Opiate Use and Contraceptives
Because there are no known interactions between opiates and contraceptive hormones, patients who take opiates are eligible for all birth control methods.
Cornford, et al. collected data from 374 patients who were receiving treatment for opioid addictions. Overall contraceptive use was low (at 30%). These patients had high levels of ectopic pregnancies, pregnancy terminations, and chlamydia infection.
Terplan, et al. reviewed 24 studies on contraceptive use among women with opioid and other substance abuse disorders. Condoms were the most widely used method among drug users (62%). Nearly all pregnancies were unintended.
Contraception is particularly important for opiate dependent patients, given their high risk for unintended pregnancy and pregnancy complications. We should address contraception with these patients at every opportunity. Ideally, this vulnerable population should get care for addiction, medical issues, and reproductive health all from the same, trusted primary care clinician.
Cornford CS, Close HJ, Bray R, Beere D, Mason JM. Contraceptive Use and Pregnancy Outcomes among Opioid Drug-Using Women: A Retrospective Cohort Study. Petersen I, ed. PLoS ONE. 2015;10(3):e0116231. doi:10.1371/journal.pone.0116231.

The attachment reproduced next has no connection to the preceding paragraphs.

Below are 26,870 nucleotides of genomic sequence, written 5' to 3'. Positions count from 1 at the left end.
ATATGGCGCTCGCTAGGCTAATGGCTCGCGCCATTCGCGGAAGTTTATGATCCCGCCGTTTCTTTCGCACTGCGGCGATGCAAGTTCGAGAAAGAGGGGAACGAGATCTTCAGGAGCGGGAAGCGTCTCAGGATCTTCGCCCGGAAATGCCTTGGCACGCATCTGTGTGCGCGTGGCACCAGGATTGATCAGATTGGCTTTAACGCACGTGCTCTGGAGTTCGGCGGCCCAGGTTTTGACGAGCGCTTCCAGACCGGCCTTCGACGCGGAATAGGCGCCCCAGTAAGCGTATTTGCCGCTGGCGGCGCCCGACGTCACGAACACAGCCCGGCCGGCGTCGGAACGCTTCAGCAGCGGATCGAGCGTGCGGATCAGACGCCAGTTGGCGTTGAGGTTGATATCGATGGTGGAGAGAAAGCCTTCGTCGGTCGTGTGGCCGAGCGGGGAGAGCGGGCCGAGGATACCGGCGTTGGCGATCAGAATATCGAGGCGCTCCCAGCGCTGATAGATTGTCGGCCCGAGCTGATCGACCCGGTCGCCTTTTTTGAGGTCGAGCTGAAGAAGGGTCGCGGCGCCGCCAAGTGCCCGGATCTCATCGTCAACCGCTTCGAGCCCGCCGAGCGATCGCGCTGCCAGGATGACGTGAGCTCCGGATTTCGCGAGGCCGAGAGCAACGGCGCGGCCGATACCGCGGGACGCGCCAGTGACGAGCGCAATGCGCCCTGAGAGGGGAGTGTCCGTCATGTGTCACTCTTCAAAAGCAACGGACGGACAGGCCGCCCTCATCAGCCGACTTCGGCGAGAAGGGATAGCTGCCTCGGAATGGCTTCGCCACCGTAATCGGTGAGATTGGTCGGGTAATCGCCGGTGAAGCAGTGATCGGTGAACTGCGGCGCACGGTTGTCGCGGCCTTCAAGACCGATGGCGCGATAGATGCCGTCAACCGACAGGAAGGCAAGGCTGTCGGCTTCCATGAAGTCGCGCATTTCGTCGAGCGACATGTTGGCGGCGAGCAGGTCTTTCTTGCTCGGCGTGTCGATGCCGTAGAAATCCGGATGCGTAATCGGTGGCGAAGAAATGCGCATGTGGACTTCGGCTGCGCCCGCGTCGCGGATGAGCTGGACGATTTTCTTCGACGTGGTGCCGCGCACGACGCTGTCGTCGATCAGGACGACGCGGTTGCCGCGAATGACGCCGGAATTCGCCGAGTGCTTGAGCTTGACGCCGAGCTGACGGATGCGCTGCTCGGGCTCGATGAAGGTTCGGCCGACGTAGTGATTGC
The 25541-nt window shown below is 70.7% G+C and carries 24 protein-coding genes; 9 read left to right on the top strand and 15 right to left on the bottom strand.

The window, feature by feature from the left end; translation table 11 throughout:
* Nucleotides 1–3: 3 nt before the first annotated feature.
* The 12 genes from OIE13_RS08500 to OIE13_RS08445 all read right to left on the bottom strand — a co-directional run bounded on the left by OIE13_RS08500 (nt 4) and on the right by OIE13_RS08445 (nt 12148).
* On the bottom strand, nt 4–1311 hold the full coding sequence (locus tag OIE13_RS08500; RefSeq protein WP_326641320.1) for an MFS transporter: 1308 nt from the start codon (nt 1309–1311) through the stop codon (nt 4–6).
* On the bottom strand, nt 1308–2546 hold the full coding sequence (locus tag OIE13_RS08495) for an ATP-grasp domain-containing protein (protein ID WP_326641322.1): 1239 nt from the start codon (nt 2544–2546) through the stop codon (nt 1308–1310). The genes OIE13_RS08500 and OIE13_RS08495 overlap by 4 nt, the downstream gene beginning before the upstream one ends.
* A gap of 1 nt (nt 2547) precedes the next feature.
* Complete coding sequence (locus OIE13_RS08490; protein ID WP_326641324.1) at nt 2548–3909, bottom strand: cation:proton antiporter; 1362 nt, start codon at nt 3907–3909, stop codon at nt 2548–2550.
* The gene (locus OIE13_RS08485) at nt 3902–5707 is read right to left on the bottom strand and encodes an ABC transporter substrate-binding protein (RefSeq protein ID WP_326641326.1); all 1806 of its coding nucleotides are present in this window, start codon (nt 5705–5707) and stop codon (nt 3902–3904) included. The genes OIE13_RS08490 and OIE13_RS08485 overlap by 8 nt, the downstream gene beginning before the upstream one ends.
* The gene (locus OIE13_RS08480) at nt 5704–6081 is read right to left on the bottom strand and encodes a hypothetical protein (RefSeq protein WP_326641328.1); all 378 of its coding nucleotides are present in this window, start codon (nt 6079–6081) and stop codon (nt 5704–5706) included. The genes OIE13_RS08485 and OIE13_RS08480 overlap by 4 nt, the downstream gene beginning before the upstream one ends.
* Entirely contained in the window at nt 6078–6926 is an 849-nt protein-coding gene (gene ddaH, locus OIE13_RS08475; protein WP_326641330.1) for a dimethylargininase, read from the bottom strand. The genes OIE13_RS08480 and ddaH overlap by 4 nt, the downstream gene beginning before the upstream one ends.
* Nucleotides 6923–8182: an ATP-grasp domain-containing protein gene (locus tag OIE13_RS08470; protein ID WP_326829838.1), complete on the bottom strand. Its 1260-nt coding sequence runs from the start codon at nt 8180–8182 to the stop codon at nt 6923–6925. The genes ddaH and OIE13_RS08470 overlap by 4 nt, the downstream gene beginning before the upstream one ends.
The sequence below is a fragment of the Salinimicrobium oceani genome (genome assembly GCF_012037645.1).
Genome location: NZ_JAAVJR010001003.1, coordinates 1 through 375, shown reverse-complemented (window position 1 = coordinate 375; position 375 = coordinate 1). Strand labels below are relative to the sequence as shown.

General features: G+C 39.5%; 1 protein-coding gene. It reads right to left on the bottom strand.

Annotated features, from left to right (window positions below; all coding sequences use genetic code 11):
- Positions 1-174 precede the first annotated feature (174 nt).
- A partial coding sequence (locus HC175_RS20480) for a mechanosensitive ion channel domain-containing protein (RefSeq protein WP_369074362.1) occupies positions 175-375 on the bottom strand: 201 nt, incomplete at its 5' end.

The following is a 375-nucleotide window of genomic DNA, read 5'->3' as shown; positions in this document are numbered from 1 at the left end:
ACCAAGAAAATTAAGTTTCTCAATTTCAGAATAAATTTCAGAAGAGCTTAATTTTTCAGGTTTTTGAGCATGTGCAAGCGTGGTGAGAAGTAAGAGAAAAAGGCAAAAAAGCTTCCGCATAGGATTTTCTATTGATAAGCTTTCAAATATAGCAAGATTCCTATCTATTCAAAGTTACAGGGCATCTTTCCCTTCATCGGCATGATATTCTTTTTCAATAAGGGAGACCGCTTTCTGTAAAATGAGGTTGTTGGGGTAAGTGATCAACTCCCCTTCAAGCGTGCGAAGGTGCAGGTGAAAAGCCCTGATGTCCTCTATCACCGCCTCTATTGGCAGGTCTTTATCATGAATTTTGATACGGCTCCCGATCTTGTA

Fischbein RL, Lanese BG, Falletta L, Hamilton K, King JA, Kenne DR. Pregnant or recently pregnant opioid users: Contraception decisions, perceptions and preferences. Contraception and Reproductive Medicine. 2018;3:4. doi:10.1186/s40834-018-0056-y.
Terplan M, Hand DJ, Hutchinson M, Salisbury-Afshar E, Heil SH. Contraceptive use and method choice among women with opioid and other substance use disorders: A systematic review. Preventative Medicine. 2015;80:23-31. doi:10.1016/j.ypmed.2015.04.008.
The Reproductive Health Access Project does not accept funding from pharmaceutical companies. We do not promote specific brands of medication or contraception. The information in the Contraceptive Pearls is unbiased, based on science alone.